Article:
By |Published On: February 28th, 2020|Categories: Clinical Psychology, Giving|

The Adele and Louis Osherson Fellow awarded to Karen John Mannuzza

The Osherson Fellowship was established by retired Fielding faculty and the past Director of the Alonso Center, Sam Osherson, and his brother Dan Osherson in memory of their parents. The fellowship provides a week of study at Fielding’s Winter National Session in Santa Barbara for professionals without a background in psychoanalysis. The purpose of the fellowship is to build an understanding of how psychoanalytic theory and research can support their work.

Karen John Mannuzza

The year the fellowship was awarded to Karen John Mannuzza. Karen is a licensed psychotherapist, currently working in North Carolina as a counselor to healthcare employees. She helps to ensure that her organization’s employees “live and work well.” Karen applied for the award with hopes that she would come back to North Carolina with the skills to further support people as they work through conflict.

See below, as Karen reflects on her experience in Santa Barbara.

What motivated you to apply for the Osherson Fellowship?

I am interested in psychodynamic theory as well as an opportunity to explore Fielding Graduate University, and the possibility of completing a PhD.

Can you share a highlight form your experience at Fielding’s National Session?

I appreciated an opportunity to participate in Dr. Ruthellen Josselson’s Group Therapy class. This two-day session included helpful didactic segments but largely allowed the group process to unfold as the class became the group. I was left with insights that will help me an individual, interpersonally, and as a member of the many groups to which I belong. I am still uncovering some of the benefits of the session as I reflect on and process the experience.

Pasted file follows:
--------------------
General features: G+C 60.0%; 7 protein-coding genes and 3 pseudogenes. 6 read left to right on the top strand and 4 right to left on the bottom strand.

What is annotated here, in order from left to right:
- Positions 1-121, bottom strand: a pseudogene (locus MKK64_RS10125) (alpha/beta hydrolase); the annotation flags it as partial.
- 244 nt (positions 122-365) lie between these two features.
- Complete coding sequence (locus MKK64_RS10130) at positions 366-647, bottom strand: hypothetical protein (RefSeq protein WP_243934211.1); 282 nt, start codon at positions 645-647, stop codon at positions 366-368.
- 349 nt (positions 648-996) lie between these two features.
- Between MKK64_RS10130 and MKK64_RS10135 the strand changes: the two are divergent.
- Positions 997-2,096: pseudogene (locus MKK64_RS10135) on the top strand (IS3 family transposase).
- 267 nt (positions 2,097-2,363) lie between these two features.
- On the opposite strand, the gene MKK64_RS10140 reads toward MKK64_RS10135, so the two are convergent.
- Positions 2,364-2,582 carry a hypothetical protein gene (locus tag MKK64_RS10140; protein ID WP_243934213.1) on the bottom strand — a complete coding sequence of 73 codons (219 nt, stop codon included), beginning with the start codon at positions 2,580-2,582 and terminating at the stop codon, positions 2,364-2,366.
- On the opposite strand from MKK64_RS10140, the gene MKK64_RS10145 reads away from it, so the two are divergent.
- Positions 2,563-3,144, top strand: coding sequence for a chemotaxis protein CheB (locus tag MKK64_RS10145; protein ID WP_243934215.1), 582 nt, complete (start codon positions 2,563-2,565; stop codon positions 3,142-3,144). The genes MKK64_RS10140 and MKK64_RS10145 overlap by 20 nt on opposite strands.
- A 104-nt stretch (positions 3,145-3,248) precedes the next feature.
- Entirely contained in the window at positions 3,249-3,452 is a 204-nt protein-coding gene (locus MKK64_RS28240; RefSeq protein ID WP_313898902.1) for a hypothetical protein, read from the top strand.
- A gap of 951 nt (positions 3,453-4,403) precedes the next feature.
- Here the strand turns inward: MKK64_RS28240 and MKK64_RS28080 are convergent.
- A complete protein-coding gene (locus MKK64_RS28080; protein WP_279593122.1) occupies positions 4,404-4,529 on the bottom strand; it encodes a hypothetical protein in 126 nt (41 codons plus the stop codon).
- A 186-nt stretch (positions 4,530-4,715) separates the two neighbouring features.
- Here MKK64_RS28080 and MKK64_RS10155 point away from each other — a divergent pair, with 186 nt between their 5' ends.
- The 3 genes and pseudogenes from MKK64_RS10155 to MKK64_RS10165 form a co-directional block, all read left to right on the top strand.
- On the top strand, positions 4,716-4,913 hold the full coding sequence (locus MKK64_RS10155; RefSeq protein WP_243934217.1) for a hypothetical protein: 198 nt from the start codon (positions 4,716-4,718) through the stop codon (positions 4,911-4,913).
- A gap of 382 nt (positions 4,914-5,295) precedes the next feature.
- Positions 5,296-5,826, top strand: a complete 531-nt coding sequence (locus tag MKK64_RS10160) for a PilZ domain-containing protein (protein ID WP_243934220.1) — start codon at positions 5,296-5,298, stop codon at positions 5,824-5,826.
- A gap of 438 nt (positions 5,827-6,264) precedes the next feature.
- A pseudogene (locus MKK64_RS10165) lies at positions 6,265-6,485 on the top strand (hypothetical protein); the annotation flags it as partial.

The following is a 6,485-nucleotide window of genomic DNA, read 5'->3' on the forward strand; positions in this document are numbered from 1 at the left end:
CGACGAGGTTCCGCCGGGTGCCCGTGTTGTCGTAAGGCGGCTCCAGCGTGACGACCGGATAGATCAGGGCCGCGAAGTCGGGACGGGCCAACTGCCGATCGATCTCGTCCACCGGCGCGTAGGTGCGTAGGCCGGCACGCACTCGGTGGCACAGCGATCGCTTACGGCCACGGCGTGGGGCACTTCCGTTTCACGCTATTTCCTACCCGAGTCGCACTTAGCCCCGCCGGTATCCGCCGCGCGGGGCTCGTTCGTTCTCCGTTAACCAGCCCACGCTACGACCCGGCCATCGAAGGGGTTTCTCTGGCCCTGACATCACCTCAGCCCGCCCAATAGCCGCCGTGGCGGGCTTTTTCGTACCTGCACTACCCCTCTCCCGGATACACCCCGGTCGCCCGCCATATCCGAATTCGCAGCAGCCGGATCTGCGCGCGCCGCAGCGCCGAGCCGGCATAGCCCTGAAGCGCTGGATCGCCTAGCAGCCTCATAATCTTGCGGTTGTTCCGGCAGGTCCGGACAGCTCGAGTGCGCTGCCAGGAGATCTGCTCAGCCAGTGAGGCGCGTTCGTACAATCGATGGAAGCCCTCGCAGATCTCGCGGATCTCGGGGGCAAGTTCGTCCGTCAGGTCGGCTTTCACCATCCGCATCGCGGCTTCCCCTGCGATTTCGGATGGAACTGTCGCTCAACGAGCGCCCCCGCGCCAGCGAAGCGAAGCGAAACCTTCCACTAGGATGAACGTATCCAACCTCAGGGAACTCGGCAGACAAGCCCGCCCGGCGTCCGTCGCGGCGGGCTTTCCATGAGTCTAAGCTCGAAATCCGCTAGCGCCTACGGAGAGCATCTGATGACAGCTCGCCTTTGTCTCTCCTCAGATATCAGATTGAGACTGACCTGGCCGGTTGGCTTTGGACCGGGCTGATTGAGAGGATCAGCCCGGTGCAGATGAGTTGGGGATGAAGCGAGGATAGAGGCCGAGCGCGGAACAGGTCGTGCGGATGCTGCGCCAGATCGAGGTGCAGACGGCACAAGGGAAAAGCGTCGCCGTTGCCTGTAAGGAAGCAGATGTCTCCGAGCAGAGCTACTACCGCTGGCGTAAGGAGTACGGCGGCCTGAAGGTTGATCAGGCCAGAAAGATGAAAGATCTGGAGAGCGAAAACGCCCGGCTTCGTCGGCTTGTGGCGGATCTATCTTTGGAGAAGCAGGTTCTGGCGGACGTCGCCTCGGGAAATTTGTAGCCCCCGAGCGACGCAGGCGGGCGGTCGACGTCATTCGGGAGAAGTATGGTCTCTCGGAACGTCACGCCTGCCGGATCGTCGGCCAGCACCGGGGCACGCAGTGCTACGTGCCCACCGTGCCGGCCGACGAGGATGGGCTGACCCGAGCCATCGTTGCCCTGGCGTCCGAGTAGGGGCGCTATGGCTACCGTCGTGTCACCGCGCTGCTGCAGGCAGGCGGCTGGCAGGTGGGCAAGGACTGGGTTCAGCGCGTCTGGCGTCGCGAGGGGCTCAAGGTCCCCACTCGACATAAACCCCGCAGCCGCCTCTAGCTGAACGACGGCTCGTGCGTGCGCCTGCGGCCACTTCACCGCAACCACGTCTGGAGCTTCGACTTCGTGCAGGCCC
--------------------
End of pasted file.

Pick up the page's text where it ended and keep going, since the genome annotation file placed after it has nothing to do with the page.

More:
How did the knowledge and experience you gained at Fielding will impact your work?

I returned to work with a renewed commitment to supporting the individuals and groups with whom I interact. In the month since I returned from the session in Santa Barbara, I continue to mine my experience and am identifying ways to incorporate what I have learned into what I do. I attended a workshop offered by the Infant and Early Childhood Development (IECD) Program titled, Tools and Techniques for Culturally “Woke” Relationship-based Practice. As a result of this session, I have more creative and expansive means to assess individuals and groups. Some of my plans include an upcoming discussion group with my colleagues and training sessions for groups with whom I work.

About the Author: Elena Nicklasson

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